At A Taste of Spain we bring foodies, food professionals and farmers from all over the world to experience this…

    1. Miguel, Thanks for the information about jamón Ibérico. You make a good counterpoint to Francisco about why names and definitions can matter. And, of course, the practice of discriminating among breeds and farming methods long precedes the modern bureaucratic state. It’s tough to find the proper balance between appreciating and fetishizing good food.

  12. Thanks Rachel. As customers, all of us have a responsibility when we choose what to eat, that’s why it’s important that people know what sets certain products such as Ibérico ham apart – not “just” the taste, but the VALUES involved. The title of your post is not very accurate, we’re afraid… Both Ibérico and Serrano are jamón, but that’s prety much all they have in common.

  13. Rachel, we have a book suggestion: Pig Perfect, by Peter Kaminsky. Great read, makes one rethink ham, pork meat & food in general. We took Peter to visit the land of Ibérico ham in Spain when he was writing this book.

  14. Okay, so I’m going to tell you a secret. Take a roasted chestnut, slightly damp. Pull it in half. Press the flat face it into a SPARSE amount of pearl sugar; don’t coat the whole thing in it, you just want some crystals of sugar stuck to the bottom. Wrap it in a piece of jamon. Eat it.

    Witness the face of whatever deity you happen to hold dear.

    Chase it down with a sip of some raisin-y port.

  15. This was a fascinating post and what was said about fetishising echoes what French friends say about good ingredients…the classification starts to take over where the producers can no longer be trusted to make something of which they are proud.

    I have a house north of Valencia and the meals I’ve had in country restaurants have been eye opening after their equivalent in France.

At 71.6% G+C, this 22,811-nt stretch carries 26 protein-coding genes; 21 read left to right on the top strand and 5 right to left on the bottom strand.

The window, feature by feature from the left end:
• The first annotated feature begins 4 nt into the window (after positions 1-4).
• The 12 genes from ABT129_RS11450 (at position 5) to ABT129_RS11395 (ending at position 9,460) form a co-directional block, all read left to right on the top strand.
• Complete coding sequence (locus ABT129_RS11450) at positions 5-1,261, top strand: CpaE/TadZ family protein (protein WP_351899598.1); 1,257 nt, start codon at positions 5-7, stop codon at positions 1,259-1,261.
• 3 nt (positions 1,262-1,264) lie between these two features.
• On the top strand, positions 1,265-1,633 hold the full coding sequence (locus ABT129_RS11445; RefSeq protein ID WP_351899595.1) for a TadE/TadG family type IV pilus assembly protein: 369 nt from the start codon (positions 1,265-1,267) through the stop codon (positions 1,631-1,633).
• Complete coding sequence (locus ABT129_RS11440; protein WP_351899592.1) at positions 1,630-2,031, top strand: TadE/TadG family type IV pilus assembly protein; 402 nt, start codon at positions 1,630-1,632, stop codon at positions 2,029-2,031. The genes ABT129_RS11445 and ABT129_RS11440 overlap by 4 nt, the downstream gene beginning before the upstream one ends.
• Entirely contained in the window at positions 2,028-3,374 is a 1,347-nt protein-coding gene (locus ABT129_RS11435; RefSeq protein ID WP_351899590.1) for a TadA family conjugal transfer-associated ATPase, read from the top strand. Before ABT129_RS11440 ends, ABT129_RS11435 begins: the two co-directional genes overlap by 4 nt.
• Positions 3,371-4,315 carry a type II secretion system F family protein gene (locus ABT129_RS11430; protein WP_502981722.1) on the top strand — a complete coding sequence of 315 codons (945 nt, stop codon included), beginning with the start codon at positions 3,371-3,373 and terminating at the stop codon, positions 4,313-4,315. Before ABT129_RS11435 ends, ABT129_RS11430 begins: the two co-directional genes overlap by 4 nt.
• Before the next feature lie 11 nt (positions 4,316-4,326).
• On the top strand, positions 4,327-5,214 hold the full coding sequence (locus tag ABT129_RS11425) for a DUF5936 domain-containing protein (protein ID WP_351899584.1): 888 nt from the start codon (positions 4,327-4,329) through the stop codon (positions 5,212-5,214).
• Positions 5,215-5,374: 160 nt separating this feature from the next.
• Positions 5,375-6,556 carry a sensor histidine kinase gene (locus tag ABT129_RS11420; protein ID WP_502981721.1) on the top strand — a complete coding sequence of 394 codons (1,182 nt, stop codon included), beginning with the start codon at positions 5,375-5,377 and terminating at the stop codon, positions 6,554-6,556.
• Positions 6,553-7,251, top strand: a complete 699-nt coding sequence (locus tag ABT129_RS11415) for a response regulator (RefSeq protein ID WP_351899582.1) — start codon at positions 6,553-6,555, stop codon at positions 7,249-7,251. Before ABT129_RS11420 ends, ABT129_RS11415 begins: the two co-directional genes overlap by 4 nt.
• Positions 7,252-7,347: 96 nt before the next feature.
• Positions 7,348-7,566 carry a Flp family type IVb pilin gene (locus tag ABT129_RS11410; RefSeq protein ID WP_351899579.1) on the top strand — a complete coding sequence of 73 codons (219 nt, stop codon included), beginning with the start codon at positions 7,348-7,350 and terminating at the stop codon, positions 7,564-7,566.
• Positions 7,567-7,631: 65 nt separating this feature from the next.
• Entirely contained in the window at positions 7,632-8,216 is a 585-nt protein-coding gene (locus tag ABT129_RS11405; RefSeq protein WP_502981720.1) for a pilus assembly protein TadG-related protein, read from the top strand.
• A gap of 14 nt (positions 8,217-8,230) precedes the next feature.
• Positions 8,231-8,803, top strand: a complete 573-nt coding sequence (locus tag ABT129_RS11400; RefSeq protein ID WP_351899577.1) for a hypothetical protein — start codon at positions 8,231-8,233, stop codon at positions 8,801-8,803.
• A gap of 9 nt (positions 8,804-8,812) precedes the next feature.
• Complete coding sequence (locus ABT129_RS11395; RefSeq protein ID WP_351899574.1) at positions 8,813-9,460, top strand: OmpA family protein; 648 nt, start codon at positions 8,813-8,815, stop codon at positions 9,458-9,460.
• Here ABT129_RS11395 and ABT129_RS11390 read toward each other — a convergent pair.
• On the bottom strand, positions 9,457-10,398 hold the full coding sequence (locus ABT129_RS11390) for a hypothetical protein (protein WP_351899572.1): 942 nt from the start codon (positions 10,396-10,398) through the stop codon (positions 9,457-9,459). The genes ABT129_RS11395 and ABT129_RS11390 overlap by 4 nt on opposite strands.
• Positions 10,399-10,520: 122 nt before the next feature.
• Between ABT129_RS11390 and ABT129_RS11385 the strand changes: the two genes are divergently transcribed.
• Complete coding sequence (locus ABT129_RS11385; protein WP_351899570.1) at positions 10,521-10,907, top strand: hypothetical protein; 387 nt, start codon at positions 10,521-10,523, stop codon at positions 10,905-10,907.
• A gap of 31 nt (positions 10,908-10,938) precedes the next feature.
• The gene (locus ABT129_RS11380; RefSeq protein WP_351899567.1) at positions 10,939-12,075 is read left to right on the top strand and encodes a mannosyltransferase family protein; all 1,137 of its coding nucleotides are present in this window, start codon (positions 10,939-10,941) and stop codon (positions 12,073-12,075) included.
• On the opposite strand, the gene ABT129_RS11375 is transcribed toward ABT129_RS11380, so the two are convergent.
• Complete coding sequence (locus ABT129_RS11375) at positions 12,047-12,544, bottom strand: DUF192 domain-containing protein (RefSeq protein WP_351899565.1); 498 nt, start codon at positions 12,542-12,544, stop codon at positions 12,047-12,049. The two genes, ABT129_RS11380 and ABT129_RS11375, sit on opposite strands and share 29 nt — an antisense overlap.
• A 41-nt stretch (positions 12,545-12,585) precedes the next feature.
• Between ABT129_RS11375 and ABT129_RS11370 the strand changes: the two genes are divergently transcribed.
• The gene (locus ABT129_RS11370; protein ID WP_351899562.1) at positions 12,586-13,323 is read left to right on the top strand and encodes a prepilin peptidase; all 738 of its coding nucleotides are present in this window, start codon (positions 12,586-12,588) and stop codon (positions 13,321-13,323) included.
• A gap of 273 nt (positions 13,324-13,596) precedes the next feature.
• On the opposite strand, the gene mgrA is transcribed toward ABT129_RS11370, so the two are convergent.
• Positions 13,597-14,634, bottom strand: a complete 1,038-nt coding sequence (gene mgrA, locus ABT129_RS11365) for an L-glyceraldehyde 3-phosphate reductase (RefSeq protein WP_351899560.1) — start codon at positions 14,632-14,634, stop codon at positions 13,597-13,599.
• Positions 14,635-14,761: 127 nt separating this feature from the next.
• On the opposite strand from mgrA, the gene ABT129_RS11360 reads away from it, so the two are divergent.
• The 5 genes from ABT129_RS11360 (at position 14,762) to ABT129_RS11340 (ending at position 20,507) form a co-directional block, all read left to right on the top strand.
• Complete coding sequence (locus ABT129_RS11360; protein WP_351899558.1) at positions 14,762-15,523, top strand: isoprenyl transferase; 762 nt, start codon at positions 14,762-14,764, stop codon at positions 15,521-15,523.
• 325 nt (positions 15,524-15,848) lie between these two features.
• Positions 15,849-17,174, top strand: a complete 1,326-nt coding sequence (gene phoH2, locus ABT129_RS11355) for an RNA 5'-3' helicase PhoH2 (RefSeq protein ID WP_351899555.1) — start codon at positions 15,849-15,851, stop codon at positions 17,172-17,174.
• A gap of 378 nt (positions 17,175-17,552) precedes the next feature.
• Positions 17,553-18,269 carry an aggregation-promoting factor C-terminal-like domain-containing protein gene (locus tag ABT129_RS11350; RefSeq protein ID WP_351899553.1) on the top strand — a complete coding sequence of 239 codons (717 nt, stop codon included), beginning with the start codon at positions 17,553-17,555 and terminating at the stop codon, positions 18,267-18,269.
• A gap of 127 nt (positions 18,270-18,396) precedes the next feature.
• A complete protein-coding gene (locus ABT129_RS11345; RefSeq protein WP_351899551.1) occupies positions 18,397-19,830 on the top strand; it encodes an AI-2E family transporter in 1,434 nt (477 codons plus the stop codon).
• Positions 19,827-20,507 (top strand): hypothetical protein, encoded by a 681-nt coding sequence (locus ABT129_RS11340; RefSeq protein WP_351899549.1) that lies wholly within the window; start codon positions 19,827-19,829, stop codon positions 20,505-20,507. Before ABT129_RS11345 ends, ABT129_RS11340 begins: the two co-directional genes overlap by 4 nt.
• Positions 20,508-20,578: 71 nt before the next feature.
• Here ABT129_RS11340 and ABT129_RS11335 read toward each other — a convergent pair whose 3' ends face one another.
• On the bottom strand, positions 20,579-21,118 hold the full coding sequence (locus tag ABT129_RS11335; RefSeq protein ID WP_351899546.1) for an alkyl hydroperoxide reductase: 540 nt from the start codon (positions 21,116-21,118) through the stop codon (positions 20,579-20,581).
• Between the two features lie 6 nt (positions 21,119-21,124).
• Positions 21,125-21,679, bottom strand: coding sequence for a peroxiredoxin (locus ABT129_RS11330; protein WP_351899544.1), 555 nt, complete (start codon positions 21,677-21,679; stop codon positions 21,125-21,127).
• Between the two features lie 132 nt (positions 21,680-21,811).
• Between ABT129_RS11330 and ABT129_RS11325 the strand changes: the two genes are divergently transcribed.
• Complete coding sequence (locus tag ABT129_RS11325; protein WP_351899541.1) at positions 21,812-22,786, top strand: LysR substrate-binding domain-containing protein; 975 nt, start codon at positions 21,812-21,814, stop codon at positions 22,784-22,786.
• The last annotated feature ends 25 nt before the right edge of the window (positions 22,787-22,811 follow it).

16. Lovely post! Recalled my memories of a wonderful week in the Basque area of Spain earlier this year. A food and wine vacation where we sampled some of the best the country has to offer. I was so amazed by the Iberico jamon, The nuttiness and sweetness. A richness I’d never tasted before. Thanks for the trip down memory lane.

  17. I agree with you about jamon! Iberico, and Serrano are both direct descendents of the wild boar, and so is Mangalitsa, which is becoming popular in California now…and has WOOL! There is a restaurant that makes Mangalitsa lard chocolate chip cookies (hint…its in frisco). I think the best pigs come from eating not just loads of acorns, but gleaning crops, picking up fallen orchard fruit, turning and aerating compost piles for bugs, eating nuts and berries in hedgerows and silvaculture systems, foraging for mushrooms and truffles…basically being used as a pig tractor in a sustainable farming system. Really the pig and nature does all the work so I guess the real art is charcuterie.

  18. I know hardly anything about Spanish cooking and apart from a spell in the Canaries, have never lived there. Having read this delight of a blog am now fascinated and investigating further. Thank you!

    1. Muchas gracias, Anna. So pleased to hear that the post satisfies a Spanish reader. My trip to Andalucia, and the responses to this blog post, inspire me to return and eat my way through more of the country.

  19. Reblogged this on pic&post and commented:
    This is a reblogged post about nice things we’ve got in Spain. As you can see, mum, I appreciate good food.
    Also, and the most important, this is a post for foodies.
    For the ones that understand that food, precisely, the process of cooking, is an art.
    Is a chain of mixtures of ingredients, preferably the best ones.
    Go basic, mix wisely, master your moves, don’t overprocess.
    Get the essence.
    Simplicity is genius.
    EL HOMBRE, read carefully.